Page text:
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I've been reading the wikibook on Linear Algebra and in the section 'Linear Independence and Subset Relations' it defines the following lemma:

Lemma 1.14: Any subset of a linearly independent set is also linearly independent. Any superset of a linearly dependent set is also linearly dependent.

The following is my proof of the statement "Any subset of a linearly independent set is also linearly independent": $$S= \{v_1, \dots, v_n\}\space |\space a_1\cdot v_1 +\space ... +\space a_n\cdot v_n =0$$ Let $$S_i=S-\{v_i\}$$ $S_i$ is linearly dependant if $$\sum_{j=1,\space j\neq i}^n (b_j\cdot v_j)$$

That is:

$$\sum_{j=1}^n (b_j\cdot v_j) - 0\cdot v_i$$ Let $a_i = b_i$ and using the constraint in the definition of $S$ we conclude $S_i$ is linearly independent.


I'm uncertain about the validity/notation regarding my assignment of $a_i = b_i$ in the proof. Is there a more correct approach to this proof? I often find myself needing to make a set of 'placeholder' (for a lack of a better word) variables map to an equivalent set of variables and am concerned I'm doing it wrongly. The book's proof is simply 'This is clear'.


Second Attempt

Let S be a linearly independent set of unique vectors $v_1,…,v_n$ such that $n\in Z$ and $n\geq1$. Without a loss of generality let a set $U$ be a linearly dependent subset of $S$ such that $U= \{v_1,…,v_i \}$ for some $i<n$. Because $U$ is a linearly dependent set, the element $v_1$ of $U$ can be written as a linear combination of the other elements of $U$ where coefficient $b_1\neq0$ and there must be coefficients which satisfy the equation other than the trivial case of $b_2=\dots =b_i=0$.

$$ v_1=(-b_2/b_1 )v_2+\dots +(-b_i/b_1 )v_i $$

Given the independence of $S$, $v_1$ cannot be written as a non-trivial linear combination of vectors $v_1,\dots ,v_n$ such that coefficient $a_1\neq 0$ and not all coefficients $a_2,…,a_n$ are zero. That is:

$$v_1\neq(-a_2/a_1 )v_2+\dots +(-a_n/a_1 )v_n$$

Expanding out this equation we have:

$$v_1\neq(-a_2/a_1 )v_2+\dots +(-a_i/a_1 )v_i+(-a_n/a_1 )v_n$$

Using the dependence of $U$, which states $v_1$ be written as a linear combination of the other elements of $U$ (i.e $\{v_2,…,v_i\}$), where the vector coefficients are not all zero, we get:

$$v_1\neq(v_1)+(-a_n/a_1 )v_n$$

Now given that not all the coefficients of $v_2,\dots,v_i$, were zero we can have $a_n=0$ and still satisfy both conditions of the equation, namely that $a_1\neq 0$ and not all the coefficients are $0$. This yields $$v_1\neq v_1$$ This cannot be true so therefore the assumption that $U$ is dependant must be wrong.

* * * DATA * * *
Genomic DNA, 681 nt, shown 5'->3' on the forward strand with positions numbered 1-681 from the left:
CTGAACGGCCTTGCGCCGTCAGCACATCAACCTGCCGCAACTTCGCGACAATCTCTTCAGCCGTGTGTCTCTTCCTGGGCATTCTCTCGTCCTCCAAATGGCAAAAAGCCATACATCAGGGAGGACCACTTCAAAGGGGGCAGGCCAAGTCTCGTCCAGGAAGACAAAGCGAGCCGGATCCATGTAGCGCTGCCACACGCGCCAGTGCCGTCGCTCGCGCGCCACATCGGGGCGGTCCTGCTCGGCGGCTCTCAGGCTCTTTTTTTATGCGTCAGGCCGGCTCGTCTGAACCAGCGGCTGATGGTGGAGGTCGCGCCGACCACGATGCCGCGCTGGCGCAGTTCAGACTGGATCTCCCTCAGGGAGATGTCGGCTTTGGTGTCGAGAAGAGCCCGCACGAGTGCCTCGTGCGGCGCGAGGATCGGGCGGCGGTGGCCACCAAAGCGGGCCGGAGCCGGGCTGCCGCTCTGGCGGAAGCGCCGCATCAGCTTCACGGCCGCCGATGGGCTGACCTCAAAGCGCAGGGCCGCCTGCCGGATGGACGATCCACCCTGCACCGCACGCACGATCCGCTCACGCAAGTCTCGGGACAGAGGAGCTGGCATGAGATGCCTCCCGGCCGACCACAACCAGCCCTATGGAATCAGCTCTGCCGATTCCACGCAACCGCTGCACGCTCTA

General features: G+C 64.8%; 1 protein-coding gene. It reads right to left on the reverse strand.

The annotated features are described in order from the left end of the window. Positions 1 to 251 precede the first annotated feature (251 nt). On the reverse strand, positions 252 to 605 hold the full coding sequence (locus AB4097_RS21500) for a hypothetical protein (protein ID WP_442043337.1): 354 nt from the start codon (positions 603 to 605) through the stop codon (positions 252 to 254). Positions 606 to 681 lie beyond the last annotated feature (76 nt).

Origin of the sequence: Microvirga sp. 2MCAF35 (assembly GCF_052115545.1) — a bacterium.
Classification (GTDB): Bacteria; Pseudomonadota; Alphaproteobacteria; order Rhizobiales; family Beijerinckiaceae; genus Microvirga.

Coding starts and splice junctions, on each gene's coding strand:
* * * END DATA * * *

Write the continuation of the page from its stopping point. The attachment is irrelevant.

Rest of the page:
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    $\begingroup$ At the beginning, a better formulation is, without loss of generality, assume $b_1\ne 0$, so that $v_1$ is a linear combination of $v_2, ..., v_i$. Then after you write the formula out, you can say that it is equivalent as $v_1=(-b_2/b_1 )v_2+\dots +(-b_i/b_1 )v_i+0\cdot v_{i+1}+\cdots + 0\cdot v_n$. This gives a contradiction because $S$ is a linearly independent set. $\endgroup$ – KittyL Sep 2 '15 at 11:33
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There are several mistakes in your proof. First of all, it is not clear what you want to say in your first line. You can assume $$S= \{v_1, \dots, v_n\}\space$$ and assume it is linearly independent. But that does not tell you the equation you wrote.

I suppose you want to show it by contradiction. Since the question says "any subset", your assumption has to include a general subset. WLOG, we can assume the subset $$\{v_{1}, \dots, v_{i}\}\subset S$$ is linearly dependent, for some $i<n$. So we have $$b_1v_1+\cdots b_iv_i=0$$

for some constants $b_1, \dots, b_i$ which are not all zeros.

Now see if you can proceed from here.

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  • $\begingroup$ So: $v_1 = (-b_2/b_1)v_2 + \dots + (-b_n/b_1)v_n$ however given the dependence of $S$, $v_1$ can not be a linear combination of $\{v_1,\dots ,v_n\}$ hence the assumption that $\{v_1,\dots,v_i\} \subset S$ is dependant must be false? $\endgroup$ – HennyH Sep 2 '15 at 9:42